Some residents are still looking for an MRI machine in Estevan, even after the government refused a donation earlier this month.

That includes Elaine Walkom, who offered that donation in order to better service the community and is now taking part in meetings to get that built.

That included a recent meeting with Cory Miller, the CEO of Emmanuel Health, where she was joined by St. Joseph Hospital Executive Director Candace Kopec, St. Joseph Hospital Foundation Executive Director Lori Gervais, and fellow citizen Dean Martins.

The conversation focused on a lot of the work that would need to be done for an MRI.

"Cory told us a lot of stuff that we didn't know about MRIs, the positioning it has to be in, the flooring, and the walls. Everything has to be special because of the magnetic field. This isn't for sure yet because he has to put a budget together, which goes to the government in March. However, he's going to try to fast-track that through December. So you know, I feel like it's between 70 and 80% that it'll fly. I'm optimistic. So I'm hoping for that."

Walkom says she was impressed by Miller's familiarity with the process, which could cut down time.

"He said that because he's done this so many times, he knows the people to contact and they come in and do their thing and they know exactly what they're doing. They don't have to consult with other people on how to or the whys and wherefores and that sort of thing, so that in itself is a really good thing, and being that he has all this experience doing it is another thing I liked. I thought he was a good straight shooter and I thought he knew his stuff.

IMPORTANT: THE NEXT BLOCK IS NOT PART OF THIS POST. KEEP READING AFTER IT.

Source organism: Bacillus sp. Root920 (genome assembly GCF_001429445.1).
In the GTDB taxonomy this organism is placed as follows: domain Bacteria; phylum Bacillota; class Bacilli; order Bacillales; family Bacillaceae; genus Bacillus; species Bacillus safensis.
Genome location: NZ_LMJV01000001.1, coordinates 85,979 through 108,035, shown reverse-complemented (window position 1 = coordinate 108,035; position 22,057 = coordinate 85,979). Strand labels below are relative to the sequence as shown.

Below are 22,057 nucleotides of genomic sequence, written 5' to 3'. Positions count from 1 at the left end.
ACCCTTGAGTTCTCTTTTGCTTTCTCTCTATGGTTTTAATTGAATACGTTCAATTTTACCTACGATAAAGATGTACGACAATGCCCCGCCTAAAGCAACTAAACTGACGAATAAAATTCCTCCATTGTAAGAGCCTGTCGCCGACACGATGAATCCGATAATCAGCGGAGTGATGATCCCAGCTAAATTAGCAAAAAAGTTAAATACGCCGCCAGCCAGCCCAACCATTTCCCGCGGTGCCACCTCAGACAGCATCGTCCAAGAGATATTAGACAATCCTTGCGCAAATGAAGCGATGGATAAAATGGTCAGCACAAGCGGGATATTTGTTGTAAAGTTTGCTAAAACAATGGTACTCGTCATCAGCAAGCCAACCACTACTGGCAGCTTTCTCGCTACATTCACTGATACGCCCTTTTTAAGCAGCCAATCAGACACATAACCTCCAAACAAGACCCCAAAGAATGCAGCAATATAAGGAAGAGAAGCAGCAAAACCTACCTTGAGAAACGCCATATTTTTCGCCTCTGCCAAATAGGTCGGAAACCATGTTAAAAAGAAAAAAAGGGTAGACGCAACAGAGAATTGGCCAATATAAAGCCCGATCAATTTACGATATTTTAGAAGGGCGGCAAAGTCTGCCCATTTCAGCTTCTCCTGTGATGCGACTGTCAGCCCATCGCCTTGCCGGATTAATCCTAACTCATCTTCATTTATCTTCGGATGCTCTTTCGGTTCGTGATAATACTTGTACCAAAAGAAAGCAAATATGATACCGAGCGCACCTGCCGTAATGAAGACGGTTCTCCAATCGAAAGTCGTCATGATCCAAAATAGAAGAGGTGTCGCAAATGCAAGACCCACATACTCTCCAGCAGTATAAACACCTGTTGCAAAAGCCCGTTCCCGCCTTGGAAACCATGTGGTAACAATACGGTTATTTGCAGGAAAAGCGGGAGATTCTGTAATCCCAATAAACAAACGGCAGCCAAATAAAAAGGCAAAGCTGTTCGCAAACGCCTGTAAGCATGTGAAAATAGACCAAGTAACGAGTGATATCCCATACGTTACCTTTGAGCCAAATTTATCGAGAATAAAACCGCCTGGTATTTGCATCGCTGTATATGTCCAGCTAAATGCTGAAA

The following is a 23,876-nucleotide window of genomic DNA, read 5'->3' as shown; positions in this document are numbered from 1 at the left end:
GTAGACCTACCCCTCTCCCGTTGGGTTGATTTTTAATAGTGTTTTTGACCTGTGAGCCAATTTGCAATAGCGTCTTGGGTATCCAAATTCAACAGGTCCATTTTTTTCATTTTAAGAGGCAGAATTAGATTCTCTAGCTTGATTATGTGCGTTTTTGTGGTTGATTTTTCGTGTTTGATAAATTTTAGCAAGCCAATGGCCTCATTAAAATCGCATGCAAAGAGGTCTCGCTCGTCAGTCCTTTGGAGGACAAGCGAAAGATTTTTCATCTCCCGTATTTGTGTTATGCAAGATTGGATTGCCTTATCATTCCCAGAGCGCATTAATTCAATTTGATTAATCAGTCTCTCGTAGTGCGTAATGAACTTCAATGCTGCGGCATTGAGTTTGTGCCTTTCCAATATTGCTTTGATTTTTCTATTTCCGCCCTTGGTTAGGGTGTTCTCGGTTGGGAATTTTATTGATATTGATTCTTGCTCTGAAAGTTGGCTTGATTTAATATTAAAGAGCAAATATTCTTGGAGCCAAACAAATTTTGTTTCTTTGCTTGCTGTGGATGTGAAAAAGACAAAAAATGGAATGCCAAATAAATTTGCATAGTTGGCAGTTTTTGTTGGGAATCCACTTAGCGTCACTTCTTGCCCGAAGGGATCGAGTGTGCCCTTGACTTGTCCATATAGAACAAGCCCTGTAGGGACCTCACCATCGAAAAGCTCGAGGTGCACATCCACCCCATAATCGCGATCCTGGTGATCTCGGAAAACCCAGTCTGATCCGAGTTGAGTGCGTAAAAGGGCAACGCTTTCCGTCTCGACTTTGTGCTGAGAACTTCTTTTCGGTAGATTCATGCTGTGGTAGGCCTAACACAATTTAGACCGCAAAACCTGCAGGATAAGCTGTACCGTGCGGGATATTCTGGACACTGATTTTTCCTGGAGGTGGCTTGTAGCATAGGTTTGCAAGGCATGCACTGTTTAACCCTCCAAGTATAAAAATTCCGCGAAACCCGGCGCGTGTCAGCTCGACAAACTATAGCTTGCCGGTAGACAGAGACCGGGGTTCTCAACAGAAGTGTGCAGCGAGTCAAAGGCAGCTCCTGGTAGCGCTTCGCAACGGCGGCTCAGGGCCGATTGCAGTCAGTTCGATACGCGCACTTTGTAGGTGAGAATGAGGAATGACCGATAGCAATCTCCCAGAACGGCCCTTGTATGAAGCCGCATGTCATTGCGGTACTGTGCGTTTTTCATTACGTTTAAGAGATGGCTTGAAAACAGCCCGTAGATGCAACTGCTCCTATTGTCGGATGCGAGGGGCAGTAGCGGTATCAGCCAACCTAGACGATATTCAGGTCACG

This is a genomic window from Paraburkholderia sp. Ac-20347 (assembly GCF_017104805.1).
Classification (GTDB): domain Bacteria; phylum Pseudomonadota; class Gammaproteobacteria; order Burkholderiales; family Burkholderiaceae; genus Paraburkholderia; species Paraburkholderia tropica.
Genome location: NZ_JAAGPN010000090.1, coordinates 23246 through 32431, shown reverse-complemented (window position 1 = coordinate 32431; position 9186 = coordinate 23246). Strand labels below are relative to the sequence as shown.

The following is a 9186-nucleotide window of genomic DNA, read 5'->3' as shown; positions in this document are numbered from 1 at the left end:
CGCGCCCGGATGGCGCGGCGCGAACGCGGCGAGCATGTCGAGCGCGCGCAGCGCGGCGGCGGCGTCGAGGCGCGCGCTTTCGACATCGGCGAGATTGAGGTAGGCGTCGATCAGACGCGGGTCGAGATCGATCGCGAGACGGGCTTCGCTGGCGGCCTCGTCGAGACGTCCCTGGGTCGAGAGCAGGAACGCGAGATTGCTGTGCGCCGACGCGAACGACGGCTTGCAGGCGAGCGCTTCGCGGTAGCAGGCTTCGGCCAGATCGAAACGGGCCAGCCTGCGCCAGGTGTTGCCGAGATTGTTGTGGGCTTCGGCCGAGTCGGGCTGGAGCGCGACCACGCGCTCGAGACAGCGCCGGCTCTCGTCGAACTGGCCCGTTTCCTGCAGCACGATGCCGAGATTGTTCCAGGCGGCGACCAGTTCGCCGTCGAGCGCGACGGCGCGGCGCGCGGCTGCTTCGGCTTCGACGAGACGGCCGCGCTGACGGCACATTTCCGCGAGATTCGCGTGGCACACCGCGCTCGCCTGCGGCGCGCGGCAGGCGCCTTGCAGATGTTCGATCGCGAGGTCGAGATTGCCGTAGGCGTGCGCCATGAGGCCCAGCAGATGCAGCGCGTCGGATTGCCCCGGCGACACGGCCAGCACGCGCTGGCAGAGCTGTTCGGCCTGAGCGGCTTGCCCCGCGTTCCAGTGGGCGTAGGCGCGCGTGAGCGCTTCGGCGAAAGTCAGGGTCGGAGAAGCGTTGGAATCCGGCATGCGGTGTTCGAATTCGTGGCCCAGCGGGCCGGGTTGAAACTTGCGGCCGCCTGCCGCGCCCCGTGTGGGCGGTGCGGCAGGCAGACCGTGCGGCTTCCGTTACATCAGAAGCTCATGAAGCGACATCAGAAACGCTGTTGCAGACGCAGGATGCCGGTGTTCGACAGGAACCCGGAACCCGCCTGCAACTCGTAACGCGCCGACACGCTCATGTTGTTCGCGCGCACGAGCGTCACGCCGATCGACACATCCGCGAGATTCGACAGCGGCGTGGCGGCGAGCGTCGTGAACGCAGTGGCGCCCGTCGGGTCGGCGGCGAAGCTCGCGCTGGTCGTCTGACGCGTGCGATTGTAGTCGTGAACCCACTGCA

She's hoping to get the new machine so more people can avoid having to take long trips for the procedure.

"There's people here that need it. There are so many people driving back and forth, there are so many people going to the United States and other provinces and that's not right," said Walkom, "That's just not right for our Saskatchewan people. Everybody pays their taxes, we deserve better and I think we get ignored in this part of the province." 

Walkom says that while initially, the government wasn't very invested in the project, since last week when the MRI donation rejection became public, she's had multiple talks with the provincial government.

That's included local MLA Lori Carr and the Minister of Health Everett Hindley.

Walkom says that even though it's been an experience getting the project going, she's glad there's been so much progress made.

"Now I look back on it and I'm really happy that I kept pursuing it, but had I quit it, nothing would have come to fruition."

Should the government accept the budget, Walkom guesses that the MRI would be built over the next 1.5-2 years.